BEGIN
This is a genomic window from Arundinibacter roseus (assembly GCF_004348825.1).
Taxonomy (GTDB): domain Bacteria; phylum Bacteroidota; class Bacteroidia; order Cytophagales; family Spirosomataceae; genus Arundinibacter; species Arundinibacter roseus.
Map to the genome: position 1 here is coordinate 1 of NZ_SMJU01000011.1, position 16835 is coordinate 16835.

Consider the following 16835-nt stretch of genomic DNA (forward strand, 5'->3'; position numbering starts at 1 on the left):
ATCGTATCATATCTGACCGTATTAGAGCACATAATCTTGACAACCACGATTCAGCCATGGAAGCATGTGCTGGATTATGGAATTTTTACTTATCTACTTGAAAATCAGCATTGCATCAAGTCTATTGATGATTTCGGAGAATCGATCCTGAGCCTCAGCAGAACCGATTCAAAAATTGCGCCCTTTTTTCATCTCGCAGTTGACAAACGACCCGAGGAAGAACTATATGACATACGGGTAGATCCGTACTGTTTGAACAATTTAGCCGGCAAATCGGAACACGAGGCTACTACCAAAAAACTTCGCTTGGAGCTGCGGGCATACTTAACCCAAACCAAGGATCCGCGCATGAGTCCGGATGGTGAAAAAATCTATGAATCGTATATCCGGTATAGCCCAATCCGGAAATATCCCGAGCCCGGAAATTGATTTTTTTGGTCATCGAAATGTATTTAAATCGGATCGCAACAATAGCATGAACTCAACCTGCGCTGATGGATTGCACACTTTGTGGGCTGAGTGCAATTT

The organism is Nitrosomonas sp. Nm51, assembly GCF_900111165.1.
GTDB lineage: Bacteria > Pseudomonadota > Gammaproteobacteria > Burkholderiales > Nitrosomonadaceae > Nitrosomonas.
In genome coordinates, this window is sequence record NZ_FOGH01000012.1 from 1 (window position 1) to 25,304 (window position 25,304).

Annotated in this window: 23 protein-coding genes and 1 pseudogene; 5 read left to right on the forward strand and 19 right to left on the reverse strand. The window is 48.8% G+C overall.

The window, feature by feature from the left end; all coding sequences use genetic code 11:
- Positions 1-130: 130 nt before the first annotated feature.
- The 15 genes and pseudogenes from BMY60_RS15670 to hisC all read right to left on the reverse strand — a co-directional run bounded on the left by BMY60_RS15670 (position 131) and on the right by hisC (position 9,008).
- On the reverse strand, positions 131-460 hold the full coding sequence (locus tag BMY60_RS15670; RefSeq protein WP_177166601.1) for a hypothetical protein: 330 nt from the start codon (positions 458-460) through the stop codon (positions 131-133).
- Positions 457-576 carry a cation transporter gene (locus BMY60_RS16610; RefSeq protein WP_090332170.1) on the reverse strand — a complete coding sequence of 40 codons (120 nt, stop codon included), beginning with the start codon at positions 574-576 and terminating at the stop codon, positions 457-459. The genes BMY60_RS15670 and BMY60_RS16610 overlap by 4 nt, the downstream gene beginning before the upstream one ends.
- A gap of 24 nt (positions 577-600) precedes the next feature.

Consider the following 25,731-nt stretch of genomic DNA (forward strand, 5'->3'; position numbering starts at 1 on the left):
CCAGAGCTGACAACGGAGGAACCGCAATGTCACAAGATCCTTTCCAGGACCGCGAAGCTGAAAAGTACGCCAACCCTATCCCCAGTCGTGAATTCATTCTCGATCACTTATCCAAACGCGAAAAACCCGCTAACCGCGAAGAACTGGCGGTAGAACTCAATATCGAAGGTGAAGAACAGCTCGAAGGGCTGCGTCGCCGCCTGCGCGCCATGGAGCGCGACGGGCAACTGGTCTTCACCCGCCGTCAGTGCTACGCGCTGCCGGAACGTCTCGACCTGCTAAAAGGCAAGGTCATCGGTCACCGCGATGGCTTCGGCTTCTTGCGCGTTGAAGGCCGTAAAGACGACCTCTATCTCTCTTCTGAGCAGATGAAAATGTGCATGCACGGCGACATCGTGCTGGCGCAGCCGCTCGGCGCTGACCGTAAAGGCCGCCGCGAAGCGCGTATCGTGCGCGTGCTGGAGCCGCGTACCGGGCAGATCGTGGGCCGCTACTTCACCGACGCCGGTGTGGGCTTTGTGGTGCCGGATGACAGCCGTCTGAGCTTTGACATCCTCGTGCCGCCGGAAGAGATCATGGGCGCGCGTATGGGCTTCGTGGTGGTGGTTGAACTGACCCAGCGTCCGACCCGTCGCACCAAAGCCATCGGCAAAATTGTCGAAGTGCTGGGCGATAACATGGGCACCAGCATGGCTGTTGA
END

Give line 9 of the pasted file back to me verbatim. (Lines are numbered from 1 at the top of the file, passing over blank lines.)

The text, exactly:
Annotated in this window: 23 protein-coding genes and 1 pseudogene; 5 read left to right on the forward strand and 19 right to left on the reverse strand. The window is 48.8% G+C overall.